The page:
If a city has an area named a ‘quarter’ then it would be logical to suggest that any such place would have four such zones. From the brief research carried out for this article, Belfast has eight quarters.
Wikipedia defines the ‘Belfast quarters’ as ‘distinctive cultural zones within the city of Belfast, Northern Ireland, whose identities have been developed as a spur to tourism and urban regeneration.’
The eight are:
1. City Centre Quarter is the area around Belfast City Hall and includes St George’s Market as well as many ‘cafes, great pubs, trendy bars and an amazing restaurant scene’.
2. Cathedral Quarter is the area taking its name from St Anne’s Cathedral. This area has been traditionally the cultural hub of the city and home to the Metropolitan Arts Centre (MAC).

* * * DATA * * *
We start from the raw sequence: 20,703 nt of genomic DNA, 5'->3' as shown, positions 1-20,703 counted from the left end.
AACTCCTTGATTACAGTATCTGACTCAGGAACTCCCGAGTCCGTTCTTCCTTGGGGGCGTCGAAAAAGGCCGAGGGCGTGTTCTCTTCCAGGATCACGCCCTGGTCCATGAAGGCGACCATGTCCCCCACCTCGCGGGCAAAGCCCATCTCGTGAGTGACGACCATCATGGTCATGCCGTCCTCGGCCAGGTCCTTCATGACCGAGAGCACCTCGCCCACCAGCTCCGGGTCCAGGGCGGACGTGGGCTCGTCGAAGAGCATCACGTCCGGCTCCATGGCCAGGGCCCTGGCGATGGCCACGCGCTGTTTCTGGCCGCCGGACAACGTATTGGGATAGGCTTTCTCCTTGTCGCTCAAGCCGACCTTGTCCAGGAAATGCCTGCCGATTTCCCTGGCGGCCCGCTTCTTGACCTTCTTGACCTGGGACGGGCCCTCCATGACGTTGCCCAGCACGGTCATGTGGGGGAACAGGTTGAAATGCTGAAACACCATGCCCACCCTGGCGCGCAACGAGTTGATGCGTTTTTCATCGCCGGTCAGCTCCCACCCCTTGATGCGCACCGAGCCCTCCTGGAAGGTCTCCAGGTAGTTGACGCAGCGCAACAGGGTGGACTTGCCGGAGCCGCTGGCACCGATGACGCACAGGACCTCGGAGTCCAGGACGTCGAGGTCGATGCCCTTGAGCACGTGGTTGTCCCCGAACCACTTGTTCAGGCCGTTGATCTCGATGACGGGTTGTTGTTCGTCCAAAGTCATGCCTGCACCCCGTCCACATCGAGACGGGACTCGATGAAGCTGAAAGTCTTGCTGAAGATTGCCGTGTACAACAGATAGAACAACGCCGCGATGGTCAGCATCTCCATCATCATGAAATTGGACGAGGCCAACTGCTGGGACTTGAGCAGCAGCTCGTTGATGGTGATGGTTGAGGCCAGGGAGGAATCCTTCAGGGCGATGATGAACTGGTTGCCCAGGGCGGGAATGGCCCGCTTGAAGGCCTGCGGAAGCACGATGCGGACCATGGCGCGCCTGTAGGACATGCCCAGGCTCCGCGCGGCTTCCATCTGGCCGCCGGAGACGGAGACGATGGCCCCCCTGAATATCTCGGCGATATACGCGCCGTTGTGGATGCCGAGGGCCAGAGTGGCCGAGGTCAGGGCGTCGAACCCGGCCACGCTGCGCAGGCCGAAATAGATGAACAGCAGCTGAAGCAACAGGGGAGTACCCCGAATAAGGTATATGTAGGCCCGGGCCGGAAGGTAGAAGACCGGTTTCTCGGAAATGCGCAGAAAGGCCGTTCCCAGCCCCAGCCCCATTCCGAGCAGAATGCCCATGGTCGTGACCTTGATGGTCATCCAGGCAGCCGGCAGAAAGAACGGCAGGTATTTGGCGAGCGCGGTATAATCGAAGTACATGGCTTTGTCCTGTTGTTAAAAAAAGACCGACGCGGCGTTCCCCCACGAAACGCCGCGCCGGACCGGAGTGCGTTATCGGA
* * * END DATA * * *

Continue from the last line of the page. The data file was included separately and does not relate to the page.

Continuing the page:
3. Titanic Quarter covers 75 hectares of reclaimed land adjacent to Belfast harbour. It was formerly known as Queen’s Island.
4. Linen Quarter is defined as the area south of Belfast City Hall and was dominated by warehouses of the linen trade. Belfast was known once nicknamed “Linenopolis” as the world leader in the production of linen during the 19th century. Today, it features ‘a mix of offices, chic bars and award-winning restaurants’.
5. Queen’s Quarter is the area around Queen’s University Belfast is based and covers the Ulster Museum and the Botanic Gardens.
6. Gaeltacht Quarter is based in the west of the city and is linked to a focus on the Irish language, music and culture. It is centred around the Falls Road
7. Library Quarter, located around Belfast Central Library on Royal Avenue. This area is sometimes referred to as Scotch Quarter and Press Quarter. It has been defined as the area bounded by Royal Avenue, Donegall Street, Carrick Hill and North Street.
8. Gay Quarter is located around Donegall Street and Union Street and is home to ‘Belfast’s best gay bars and clubs’.
Do you want to learn more about the history of Belfast? Check out my tours here.